In a major success, an Indian-American scientist and his colleague have identified a new, less-invasive method to provide diagnostic information on kidney disease and its severity.
They used an optical probe and Raman spectroscopy to differentiate between healthy and diseased kidneys.
"There are some molecules that must be responsible for these different Raman signals, but we don’t need to know what those molecules may be," said Chandra Mohan, professor at University of Houston in the US.
"As long as there’s a difference in the signal, that’s good enough — you can easily differentiate between a diseased kidney’s Raman signal and a healthy kidney’s Raman signal," Mohan said.
Apart from the potential side effects, the number of renal biopsies a patient can undergo is limited because of damage to the kidney tissue.
For the study, Mohan and his colleague Wei-Chuan Shih, assistant professor of electrical and computer engineering, relied upon the fact that a healthy kidney and a diseased kidney produce different Raman signals.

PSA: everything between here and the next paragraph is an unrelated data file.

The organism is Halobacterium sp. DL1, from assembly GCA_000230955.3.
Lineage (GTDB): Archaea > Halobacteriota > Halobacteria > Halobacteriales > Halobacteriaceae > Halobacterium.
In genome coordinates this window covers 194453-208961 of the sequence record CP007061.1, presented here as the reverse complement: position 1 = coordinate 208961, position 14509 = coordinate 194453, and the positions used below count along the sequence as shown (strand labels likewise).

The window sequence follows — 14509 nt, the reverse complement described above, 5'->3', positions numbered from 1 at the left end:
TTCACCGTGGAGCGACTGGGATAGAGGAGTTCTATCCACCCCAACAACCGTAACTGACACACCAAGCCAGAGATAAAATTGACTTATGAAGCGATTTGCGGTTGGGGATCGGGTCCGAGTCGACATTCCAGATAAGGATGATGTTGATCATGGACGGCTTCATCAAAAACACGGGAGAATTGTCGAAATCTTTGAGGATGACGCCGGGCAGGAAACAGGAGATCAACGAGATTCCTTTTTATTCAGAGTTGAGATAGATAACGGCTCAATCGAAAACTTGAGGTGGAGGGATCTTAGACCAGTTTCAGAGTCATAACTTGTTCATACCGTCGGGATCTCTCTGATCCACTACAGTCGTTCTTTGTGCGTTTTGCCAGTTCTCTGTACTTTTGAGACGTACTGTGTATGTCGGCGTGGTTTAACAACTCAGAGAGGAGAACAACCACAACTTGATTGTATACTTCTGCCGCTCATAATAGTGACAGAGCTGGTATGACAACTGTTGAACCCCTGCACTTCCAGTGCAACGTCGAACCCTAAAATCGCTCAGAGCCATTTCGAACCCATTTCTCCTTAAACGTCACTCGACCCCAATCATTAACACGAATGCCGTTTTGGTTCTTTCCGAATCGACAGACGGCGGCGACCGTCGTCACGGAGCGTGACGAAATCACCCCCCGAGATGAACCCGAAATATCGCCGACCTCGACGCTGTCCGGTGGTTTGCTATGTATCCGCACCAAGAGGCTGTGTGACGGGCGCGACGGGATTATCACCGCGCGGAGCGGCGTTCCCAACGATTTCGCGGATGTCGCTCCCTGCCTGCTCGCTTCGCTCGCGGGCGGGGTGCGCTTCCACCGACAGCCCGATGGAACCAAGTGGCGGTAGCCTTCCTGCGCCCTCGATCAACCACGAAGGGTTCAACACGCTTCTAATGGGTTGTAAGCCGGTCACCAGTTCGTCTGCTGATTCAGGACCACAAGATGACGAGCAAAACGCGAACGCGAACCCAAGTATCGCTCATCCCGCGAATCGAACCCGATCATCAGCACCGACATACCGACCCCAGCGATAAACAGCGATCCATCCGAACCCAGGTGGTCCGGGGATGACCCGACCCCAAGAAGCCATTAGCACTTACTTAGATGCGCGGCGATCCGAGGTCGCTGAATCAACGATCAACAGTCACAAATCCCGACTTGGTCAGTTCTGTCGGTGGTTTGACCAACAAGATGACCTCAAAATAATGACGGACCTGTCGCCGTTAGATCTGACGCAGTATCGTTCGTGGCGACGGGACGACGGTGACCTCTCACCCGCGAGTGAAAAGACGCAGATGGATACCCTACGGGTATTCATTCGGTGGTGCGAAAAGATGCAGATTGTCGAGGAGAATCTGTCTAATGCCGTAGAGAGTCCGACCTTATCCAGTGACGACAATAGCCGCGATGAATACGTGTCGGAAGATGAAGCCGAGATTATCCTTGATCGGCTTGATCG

"Raman spectroscopy provides molecular fingerprints that enable non-invasive or minimal invasive and label-free detection for the quantification of subtle molecular changes," Mohan and Shih said.
"By adapting multivariate analysis to Raman spectroscopy, we have successfully differentiated between the diseased and the non-diseased with up to 100 percent accuracy, and among the severely diseased, the mildly diseased and the healthy with up to 98 percent accuracy," concluded Mohan and Shih.
The study was outlined in the Journal of Biophotonics.